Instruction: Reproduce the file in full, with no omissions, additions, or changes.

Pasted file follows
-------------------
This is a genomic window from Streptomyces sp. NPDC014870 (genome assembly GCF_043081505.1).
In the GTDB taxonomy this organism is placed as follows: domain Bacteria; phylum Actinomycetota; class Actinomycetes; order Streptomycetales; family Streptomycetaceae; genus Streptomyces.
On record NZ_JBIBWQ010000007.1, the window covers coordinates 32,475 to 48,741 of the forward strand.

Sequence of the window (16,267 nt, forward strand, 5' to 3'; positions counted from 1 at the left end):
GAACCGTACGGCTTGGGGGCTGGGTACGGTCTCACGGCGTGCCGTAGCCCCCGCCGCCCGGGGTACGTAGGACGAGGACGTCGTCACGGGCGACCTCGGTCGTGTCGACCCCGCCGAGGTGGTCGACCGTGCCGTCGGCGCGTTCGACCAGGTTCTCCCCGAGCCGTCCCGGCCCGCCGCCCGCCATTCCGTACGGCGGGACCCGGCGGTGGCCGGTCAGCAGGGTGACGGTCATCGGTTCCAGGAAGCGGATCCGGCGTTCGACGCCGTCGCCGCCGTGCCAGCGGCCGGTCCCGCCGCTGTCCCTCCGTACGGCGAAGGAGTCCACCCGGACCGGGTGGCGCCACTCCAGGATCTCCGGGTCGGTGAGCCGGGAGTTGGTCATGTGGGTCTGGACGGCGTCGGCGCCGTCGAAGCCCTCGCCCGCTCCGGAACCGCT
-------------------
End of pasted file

This is a genomic window from Streptomyces sp. NPDC014870 (genome assembly GCF_043081505.1).
In the GTDB taxonomy this organism is placed as follows: domain Bacteria; phylum Actinomycetota; class Actinomycetes; order Streptomycetales; family Streptomycetaceae; genus Streptomyces.
On record NZ_JBIBWQ010000007.1, the window covers coordinates 32,475 to 48,741 of the forward strand.

Sequence of the window (16,267 nt, forward strand, 5' to 3'; positions counted from 1 at the left end):
GAACCGTACGGCTTGGGGGCTGGGTACGGTCTCACGGCGTGCCGTAGCCCCCGCCGCCCGGGGTACGTAGGACGAGGACGTCGTCACGGGCGACCTCGGTCGTGTCGACCCCGCCGAGGTGGTCGACCGTGCCGTCGGCGCGTTCGACCAGGTTCTCCCCGAGCCGTCCCGGCCCGCCGCCCGCCATTCCGTACGGCGGGACCCGGCGGTGGCCGGTCAGCAGGGTGACGGTCATCGGTTCCAGGAAGCGGATCCGGCGTTCGACGCCGTCGCCGCCGTGCCAGCGGCCGGTCCCGCCGCTGTCCCTCCGTACGGCGAAGGAGTCCACCCGGACCGGGTGGCGCCACTCCAGGATCTCCGGGTCGGTGAGCCGGGAGTTGGTCATGTGGGTCTGGACGGCGTCGGCGCCGTCGAAGCCCTCGCCCGCTCCGGAACCGCT